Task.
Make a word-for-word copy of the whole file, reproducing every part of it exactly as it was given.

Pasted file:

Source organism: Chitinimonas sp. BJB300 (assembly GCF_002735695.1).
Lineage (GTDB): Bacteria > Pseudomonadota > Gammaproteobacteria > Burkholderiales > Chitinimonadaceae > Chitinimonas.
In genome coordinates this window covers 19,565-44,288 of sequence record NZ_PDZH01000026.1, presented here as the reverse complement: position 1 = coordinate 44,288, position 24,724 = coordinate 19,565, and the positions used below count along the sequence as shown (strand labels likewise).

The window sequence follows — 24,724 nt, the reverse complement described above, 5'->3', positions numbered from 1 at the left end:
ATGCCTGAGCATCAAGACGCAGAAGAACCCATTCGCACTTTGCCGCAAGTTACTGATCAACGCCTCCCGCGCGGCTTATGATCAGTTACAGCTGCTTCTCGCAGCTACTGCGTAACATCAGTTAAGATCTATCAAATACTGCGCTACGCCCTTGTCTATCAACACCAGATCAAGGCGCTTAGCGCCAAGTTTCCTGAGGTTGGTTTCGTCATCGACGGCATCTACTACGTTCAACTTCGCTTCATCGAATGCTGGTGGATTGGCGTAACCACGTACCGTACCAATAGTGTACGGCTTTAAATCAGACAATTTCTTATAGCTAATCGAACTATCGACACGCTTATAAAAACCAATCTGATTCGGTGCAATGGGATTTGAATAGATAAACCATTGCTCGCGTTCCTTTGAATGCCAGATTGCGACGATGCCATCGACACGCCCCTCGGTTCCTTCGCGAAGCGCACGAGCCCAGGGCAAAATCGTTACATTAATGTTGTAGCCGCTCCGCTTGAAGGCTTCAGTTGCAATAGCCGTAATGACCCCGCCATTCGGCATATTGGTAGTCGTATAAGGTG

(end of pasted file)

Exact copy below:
Source organism: Chitinimonas sp. BJB300 (assembly GCF_002735695.1).
Lineage (GTDB): Bacteria > Pseudomonadota > Gammaproteobacteria > Burkholderiales > Chitinimonadaceae > Chitinimonas.
In genome coordinates this window covers 19,565-44,288 of sequence record NZ_PDZH01000026.1, presented here as the reverse complement: position 1 = coordinate 44,288, position 24,724 = coordinate 19,565, and the positions used below count along the sequence as shown (strand labels likewise).

The window sequence follows — 24,724 nt, the reverse complement described above, 5'->3', positions numbered from 1 at the left end:
ATGCCTGAGCATCAAGACGCAGAAGAACCCATTCGCACTTTGCCGCAAGTTACTGATCAACGCCTCCCGCGCGGCTTATGATCAGTTACAGCTGCTTCTCGCAGCTACTGCGTAACATCAGTTAAGATCTATCAAATACTGCGCTACGCCCTTGTCTATCAACACCAGATCAAGGCGCTTAGCGCCAAGTTTCCTGAGGTTGGTTTCGTCATCGACGGCATCTACTACGTTCAACTTCGCTTCATCGAATGCTGGTGGATTGGCGTAACCACGTACCGTACCAATAGTGTACGGCTTTAAATCAGACAATTTCTTATAGCTAATCGAACTATCGACACGCTTATAAAAACCAATCTGATTCGGTGCAATGGGATTTGAATAGATAAACCATTGCTCGCGTTCCTTTGAATGCCAGATTGCGACGATGCCATCGACACGCCCCTCGGTTCCTTCGCGAAGCGCACGAGCCCAGGGCAAAATCGTTACATTAATGTTGTAGCCGCTCCGCTTGAAGGCTTCAGTTGCAATAGCCGTAATGACCCCGCCATTCGGCATATTGGTAGTCGTATAAGGTG